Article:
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A matter of interpretation

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Language interpreters — like baseball umpires and train engineers — see anonymity as a sign of success. They know they've had a good day if no one noticed them.

Lately, however, court personnel say they've been noticing a lack of them. The legal system has sent out notice that more people who speak English along with Vietnamese, Bosnian and a dozen other languages are needed to keep the wheels of justice spinning. Putting up recruiting posters — like the Navy — to show the glamours of the job are not an option. The work is rigorous, the pressures real and the rewards more personal than monetary. The courts pay $30 an hour for certified interpreters, which sounds pretty good until you realize that law firms often pay three times that amount.

A top-of-the-line interpreter needs the concentration of a dentist and the dexterity of a three-ball juggler. And like hostage negotiations, interpreting can be fraught with hazards. A popular movie, "The Ballad of Gregorio Cortez," told the tale of an interpreter for law enforcement officers who cost a man his life because he garbled the Spanish words for "stallion" and "mare." And episodes of television's "Law & Order" have showcased the disasters of courtroom mis-translation.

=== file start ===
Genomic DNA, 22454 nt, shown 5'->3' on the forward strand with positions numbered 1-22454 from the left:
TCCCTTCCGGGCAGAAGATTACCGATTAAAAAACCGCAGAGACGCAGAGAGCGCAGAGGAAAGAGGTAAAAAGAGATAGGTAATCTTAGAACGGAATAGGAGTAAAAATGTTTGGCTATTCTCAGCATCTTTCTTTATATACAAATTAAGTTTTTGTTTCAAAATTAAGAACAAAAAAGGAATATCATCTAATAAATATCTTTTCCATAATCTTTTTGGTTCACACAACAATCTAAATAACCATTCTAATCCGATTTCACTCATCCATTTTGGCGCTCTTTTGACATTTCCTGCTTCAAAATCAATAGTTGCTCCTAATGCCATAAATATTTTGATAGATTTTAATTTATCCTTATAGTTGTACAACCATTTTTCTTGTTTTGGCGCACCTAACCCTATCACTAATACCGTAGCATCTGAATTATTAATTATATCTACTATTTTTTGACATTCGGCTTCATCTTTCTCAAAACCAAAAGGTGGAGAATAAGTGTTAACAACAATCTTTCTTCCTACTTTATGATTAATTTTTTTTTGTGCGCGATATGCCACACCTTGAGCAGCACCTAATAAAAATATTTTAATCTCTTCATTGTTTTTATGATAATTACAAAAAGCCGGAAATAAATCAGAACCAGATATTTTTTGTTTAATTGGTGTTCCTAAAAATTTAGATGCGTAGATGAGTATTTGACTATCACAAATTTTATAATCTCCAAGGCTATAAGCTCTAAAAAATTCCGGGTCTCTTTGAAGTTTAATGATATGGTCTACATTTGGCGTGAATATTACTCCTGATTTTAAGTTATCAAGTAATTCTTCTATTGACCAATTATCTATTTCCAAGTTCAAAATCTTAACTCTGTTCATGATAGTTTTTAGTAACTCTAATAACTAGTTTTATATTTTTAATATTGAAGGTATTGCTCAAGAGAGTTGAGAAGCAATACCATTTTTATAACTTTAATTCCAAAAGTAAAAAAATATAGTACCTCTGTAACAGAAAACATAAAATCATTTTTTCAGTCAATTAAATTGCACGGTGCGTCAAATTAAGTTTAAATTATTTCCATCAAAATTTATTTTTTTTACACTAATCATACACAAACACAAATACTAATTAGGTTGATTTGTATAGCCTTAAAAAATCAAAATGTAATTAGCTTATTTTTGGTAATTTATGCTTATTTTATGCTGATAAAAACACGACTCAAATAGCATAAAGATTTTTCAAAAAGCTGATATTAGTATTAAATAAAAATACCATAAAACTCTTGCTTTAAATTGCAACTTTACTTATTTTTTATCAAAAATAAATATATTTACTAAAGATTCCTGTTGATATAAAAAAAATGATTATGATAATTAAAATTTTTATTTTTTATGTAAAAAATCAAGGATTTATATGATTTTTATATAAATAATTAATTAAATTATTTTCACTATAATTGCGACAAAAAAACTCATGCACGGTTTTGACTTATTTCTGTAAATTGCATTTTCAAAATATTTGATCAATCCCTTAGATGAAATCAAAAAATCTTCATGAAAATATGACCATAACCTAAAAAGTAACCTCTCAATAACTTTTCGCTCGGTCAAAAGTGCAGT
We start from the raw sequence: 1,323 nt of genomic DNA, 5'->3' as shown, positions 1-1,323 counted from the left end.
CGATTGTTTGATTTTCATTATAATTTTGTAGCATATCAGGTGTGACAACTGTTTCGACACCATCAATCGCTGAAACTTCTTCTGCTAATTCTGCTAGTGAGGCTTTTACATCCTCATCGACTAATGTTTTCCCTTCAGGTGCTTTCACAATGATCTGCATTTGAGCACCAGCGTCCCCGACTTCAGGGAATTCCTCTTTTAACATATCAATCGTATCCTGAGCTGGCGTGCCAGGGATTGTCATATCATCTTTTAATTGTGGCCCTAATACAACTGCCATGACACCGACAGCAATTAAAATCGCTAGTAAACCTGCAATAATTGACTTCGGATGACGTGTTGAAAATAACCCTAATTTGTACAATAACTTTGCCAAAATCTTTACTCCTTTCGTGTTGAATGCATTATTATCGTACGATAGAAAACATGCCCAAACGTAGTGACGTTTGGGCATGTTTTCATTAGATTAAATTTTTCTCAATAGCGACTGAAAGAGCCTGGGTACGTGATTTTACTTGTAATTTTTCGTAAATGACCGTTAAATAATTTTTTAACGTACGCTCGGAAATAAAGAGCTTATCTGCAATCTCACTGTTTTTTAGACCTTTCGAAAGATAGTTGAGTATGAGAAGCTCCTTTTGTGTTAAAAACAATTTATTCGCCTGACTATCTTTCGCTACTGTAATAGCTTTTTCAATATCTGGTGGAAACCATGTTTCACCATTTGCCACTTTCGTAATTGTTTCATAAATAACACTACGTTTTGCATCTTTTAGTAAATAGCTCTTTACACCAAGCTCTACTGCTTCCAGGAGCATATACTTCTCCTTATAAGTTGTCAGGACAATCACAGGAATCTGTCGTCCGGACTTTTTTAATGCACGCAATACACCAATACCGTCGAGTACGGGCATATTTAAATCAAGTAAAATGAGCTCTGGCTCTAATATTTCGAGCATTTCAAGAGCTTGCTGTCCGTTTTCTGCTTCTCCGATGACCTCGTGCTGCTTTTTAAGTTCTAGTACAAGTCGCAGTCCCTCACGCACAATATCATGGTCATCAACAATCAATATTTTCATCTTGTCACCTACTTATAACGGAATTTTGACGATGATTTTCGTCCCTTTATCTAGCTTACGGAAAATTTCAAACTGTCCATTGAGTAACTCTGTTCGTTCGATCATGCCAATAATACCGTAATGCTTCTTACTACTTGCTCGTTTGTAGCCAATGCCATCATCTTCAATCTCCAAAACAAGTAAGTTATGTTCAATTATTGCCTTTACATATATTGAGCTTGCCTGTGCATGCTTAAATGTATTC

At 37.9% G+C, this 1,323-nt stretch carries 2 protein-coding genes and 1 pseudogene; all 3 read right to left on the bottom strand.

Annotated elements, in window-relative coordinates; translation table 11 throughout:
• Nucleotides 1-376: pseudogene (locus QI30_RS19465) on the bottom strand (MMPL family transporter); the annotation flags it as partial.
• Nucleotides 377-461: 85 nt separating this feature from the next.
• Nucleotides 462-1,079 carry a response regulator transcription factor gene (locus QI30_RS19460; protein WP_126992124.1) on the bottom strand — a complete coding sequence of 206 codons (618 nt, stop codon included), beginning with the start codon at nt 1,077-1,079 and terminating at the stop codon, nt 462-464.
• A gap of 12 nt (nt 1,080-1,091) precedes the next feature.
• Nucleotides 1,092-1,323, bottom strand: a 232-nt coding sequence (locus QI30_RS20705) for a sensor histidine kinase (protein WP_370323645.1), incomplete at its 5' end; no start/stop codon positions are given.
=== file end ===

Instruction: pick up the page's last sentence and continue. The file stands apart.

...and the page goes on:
Some, who have a real gift for simultaneous translation, find themselves in an enviable situation — standing at the right hand of prophets, presidents and international celebrities, for instance. But their ranks are as thin as the number of NBA basketball players. For the most part, interpreters work from a sense of public duty and a desire to help.

And, in the end, their role as "bridge builders" between cultures, countries and human beings serves the state and nation well. That's probably why there are so few superb ones and why the courts are looking for more. Justice demands that defendants understand and can respond to the charges against them — whether they speak, English, Spanish or Swahili. A miscue can cost days of work and even change the course of a life.

An old adage claims that a person who speaks two languages is a bird with two wings, not just one. And right now the court system is beginning to feel that some of those birds — the ones with skills in Dinka, Tagalog, Pashto and Kurdish, to name a few — are becoming endangered.

If you're interested in knowing more, contact the court system.

It's not the Marine Corps, but legal interpretation still needs a few good men and women.